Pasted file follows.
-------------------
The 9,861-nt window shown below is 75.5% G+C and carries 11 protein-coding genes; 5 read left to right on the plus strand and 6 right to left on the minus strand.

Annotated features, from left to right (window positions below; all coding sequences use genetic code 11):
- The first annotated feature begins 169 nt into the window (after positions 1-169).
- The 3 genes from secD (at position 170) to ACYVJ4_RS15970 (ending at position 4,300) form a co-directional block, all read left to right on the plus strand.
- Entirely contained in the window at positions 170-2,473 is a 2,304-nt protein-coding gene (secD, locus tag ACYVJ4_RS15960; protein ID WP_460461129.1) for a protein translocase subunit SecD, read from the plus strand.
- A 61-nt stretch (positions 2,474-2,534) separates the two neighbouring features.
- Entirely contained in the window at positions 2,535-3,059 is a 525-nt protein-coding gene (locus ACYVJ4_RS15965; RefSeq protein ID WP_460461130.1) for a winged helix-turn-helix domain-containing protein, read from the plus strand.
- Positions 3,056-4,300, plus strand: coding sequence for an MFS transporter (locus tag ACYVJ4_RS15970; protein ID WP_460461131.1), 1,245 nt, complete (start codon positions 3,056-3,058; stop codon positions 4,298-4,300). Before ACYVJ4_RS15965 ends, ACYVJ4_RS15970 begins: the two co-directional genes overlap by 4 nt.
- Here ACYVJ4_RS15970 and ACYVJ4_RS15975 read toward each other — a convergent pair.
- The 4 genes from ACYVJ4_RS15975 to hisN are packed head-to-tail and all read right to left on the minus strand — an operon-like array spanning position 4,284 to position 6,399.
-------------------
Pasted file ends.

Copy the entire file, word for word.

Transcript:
The 9,861-nt window shown below is 75.5% G+C and carries 11 protein-coding genes; 5 read left to right on the plus strand and 6 right to left on the minus strand.

Annotated features, from left to right (window positions below; all coding sequences use genetic code 11):
- The first annotated feature begins 169 nt into the window (after positions 1-169).
- The 3 genes from secD (at position 170) to ACYVJ4_RS15970 (ending at position 4,300) form a co-directional block, all read left to right on the plus strand.
- Entirely contained in the window at positions 170-2,473 is a 2,304-nt protein-coding gene (secD, locus tag ACYVJ4_RS15960; protein ID WP_460461129.1) for a protein translocase subunit SecD, read from the plus strand.
- A 61-nt stretch (positions 2,474-2,534) separates the two neighbouring features.
- Entirely contained in the window at positions 2,535-3,059 is a 525-nt protein-coding gene (locus ACYVJ4_RS15965; RefSeq protein ID WP_460461130.1) for a winged helix-turn-helix domain-containing protein, read from the plus strand.
- Positions 3,056-4,300, plus strand: coding sequence for an MFS transporter (locus tag ACYVJ4_RS15970; protein ID WP_460461131.1), 1,245 nt, complete (start codon positions 3,056-3,058; stop codon positions 4,298-4,300). Before ACYVJ4_RS15965 ends, ACYVJ4_RS15970 begins: the two co-directional genes overlap by 4 nt.
- Here ACYVJ4_RS15970 and ACYVJ4_RS15975 read toward each other — a convergent pair.
- The 4 genes from ACYVJ4_RS15975 to hisN are packed head-to-tail and all read right to left on the minus strand — an operon-like array spanning position 4,284 to position 6,399.